STYLE/FLAVOUR oriental fougere.
DATE OF ISSUE 2006
LISTED NOTES peru balsam, vanilla sugar, amber, sandalwood, tonka bean, patchouli, siam resin, caramel, oak, incense, orange peel, cedar.
I often only glance at one or two reviews before buying a new fume, since, as I might have already mentioned, I prefer not to load myself with other peoples' expectations and disappointments. Thus I came to Elixir des Merveilles without any preconceptions, apart from the side-eye I reserve for Hermès as a house in the round; they have never impressed me beyond their ability to induce certain people to pay alarming sums of money for possibly the ugliest bags on the planet. Slow clap for that, I suppose. I mean, Ambre Narguile is solid enough without being distinguished; there are a few others that were... pleasant... inoffensive... but that's part of the problem, is it not? Their fragrances tend to not even bother me and that is almost incontrovertible evidence of mediocrity, no matter where your tastes happen to lie. All this fuss is of course ephemeral to consideration of the perfume in itself and was something that merely confirmed my impression after the fact anyway.
Elixir des Merveilles is a pungent detonation from the moment it escapes the glass and wraps around your head, a spongy wad of dirty, syrupy, slightly decomposed citrus; rubbed kaffir lime, bruised lemon blossom, the last mandarin in the bowl - you get the idea. Accompanying this dubious melange is an almost aged if not decrepit vanilla, battered with a plank of splintery sunbaked resin. This fume is thick in almost every possible sense of the word; something to choke on- something to get both hands around- something that might need help finding its way home, and while it hoes the same row as other monster scents like Lutens' Chergui and the original Poison, it doesn't share their IQ, having more in spiritual common with Clinique's Aromatics Elixir, that drooling sleeper-hold of a thing, that infant migraine in a bottle. It doesn't so much smell like the former pair as possess their frightening tenacity and penetration, so keep that in mind when considering a second spray.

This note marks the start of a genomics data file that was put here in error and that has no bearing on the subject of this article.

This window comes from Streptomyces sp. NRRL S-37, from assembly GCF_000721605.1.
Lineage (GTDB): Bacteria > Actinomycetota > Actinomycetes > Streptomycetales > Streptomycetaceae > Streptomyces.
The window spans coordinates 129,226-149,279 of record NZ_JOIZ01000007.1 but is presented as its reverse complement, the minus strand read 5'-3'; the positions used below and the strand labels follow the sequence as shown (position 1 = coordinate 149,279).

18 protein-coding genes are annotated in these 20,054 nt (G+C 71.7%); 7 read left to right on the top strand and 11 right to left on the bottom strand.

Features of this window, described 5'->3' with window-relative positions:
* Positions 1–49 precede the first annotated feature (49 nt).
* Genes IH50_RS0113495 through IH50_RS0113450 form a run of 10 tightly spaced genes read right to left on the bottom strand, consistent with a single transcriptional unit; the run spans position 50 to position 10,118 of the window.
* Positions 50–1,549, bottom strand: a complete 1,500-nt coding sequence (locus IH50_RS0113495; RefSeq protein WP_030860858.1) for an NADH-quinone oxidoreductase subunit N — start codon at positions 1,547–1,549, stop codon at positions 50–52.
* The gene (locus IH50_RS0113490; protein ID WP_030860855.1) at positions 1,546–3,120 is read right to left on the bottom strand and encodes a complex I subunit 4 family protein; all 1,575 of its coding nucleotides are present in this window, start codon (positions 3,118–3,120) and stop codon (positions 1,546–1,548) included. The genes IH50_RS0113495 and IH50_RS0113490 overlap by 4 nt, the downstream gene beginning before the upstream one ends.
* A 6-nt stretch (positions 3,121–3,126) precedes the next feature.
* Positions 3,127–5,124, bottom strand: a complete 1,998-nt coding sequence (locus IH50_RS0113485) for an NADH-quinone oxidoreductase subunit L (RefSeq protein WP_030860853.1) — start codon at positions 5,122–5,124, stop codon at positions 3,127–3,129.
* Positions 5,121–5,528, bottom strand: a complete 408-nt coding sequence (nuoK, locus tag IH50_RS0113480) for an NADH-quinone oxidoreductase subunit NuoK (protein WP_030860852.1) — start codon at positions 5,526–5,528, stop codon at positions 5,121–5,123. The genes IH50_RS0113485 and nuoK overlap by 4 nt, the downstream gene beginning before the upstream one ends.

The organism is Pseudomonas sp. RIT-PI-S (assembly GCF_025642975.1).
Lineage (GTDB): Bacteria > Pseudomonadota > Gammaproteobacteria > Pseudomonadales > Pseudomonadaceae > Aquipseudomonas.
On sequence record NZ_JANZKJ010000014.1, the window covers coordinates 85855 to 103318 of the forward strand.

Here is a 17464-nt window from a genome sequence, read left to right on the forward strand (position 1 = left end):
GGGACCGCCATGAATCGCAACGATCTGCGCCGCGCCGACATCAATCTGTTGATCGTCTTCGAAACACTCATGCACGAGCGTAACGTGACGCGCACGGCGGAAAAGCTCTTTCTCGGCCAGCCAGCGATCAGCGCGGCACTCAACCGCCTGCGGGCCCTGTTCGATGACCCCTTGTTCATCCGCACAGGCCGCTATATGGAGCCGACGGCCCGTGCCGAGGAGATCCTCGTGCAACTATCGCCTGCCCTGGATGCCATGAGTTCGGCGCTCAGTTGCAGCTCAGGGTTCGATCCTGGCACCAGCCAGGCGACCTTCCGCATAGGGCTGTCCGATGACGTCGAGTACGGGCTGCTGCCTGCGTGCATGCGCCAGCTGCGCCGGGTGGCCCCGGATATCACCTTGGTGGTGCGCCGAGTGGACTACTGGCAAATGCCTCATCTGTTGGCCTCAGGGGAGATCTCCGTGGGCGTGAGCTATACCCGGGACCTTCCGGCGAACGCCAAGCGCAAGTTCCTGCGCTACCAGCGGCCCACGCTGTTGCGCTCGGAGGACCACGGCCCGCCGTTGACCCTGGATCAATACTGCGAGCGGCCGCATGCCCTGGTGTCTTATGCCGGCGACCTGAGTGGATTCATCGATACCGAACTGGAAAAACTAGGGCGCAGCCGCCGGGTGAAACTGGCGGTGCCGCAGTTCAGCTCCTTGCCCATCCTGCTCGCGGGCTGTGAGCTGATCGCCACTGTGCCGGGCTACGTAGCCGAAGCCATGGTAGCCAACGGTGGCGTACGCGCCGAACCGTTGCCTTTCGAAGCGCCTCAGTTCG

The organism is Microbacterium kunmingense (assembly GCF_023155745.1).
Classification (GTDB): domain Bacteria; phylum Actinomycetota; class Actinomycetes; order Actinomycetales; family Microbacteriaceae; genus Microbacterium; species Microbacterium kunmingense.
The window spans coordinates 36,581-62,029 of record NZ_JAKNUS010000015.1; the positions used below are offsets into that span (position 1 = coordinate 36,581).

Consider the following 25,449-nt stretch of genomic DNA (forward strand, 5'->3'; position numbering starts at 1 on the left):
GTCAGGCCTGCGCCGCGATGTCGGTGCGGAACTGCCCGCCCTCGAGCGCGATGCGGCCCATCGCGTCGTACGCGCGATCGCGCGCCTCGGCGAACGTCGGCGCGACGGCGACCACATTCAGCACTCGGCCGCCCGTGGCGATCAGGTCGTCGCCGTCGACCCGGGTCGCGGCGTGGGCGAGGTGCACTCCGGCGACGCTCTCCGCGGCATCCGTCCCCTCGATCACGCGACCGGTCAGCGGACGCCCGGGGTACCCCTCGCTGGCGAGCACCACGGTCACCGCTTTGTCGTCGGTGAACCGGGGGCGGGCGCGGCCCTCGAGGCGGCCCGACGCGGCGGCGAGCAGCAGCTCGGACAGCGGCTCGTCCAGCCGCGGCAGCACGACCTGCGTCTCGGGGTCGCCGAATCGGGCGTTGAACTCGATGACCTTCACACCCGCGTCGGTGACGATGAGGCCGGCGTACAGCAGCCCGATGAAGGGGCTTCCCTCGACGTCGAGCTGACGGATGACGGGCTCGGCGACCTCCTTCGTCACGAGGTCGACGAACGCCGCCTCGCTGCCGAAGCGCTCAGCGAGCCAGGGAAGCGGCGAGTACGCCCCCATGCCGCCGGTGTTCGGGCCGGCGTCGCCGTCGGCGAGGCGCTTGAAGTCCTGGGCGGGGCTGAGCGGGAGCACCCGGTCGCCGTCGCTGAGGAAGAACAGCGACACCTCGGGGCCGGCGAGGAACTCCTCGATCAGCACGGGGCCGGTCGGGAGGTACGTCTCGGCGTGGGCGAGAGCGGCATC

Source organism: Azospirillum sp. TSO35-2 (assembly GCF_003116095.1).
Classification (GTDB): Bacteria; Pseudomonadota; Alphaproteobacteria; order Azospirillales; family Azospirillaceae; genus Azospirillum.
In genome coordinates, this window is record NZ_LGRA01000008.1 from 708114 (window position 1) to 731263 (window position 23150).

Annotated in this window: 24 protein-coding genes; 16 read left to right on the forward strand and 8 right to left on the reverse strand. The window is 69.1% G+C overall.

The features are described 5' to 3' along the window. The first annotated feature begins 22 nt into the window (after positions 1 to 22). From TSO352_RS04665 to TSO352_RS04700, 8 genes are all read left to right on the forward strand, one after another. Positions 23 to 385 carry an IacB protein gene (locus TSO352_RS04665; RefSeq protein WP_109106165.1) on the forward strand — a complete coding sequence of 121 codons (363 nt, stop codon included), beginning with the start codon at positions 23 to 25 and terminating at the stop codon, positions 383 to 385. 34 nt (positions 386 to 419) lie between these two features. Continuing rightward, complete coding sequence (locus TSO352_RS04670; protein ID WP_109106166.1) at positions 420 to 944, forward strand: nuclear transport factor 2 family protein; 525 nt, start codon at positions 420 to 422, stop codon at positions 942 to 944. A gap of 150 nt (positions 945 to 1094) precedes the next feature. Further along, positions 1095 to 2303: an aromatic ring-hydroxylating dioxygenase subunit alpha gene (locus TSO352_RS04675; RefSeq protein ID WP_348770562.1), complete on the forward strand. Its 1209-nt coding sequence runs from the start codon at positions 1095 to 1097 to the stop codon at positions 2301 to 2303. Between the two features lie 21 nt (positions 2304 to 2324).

Along with all this fuzzy, dense citrus comes something grey and I can't quite put my finger on its origins since I'm still pretty much smelling what I did half an hour ago. Yes, Elixir is what you might call linear, so much so that it really just oozes slowly forward in a spineless kind of way, banging on the jellied orange like a favourite toy until you want to crawl out of the window or at least hit the mute button. Wherefore art thou, alleged cedar, because I'm gagging for you at this point. After half an hour or so the fruit bowl starts to sag and you're permitted a small peep of something drier, a flat amberous resin struggling through a vanilla turned both lactic and melon-y (yes, ew), a smothering toffee and something resembling bad rum and raisin icecream (I'm picking fake sandal and budget tonka) that have squeezed into a world that's starting to feel like the satin-lined interior of a white stretch limousine. Possibly not the intended destination. The whole thing settles into a decidedly MOR fly-spray amber in the end, the orange rising, undead, in dried peel form like a piece plucked out of a chai blend and wedged forcibly into one nostril.
So to summarize, Elixir des Merveilles is inorganic, asphyxiating and inarticulate. There, I've said it, and I feel much better. And for the price ($100+ 50ml) you can do so much better that I don't even know where to begin. That's not a popular opinion; the darn thing scores 100% on Basenotes, but I'd rather swallow the bottle than spray it on my wrist. Yes that is an exaggeration, but the sentiment remains.
Available online, if you insist.
© céili o'keefe.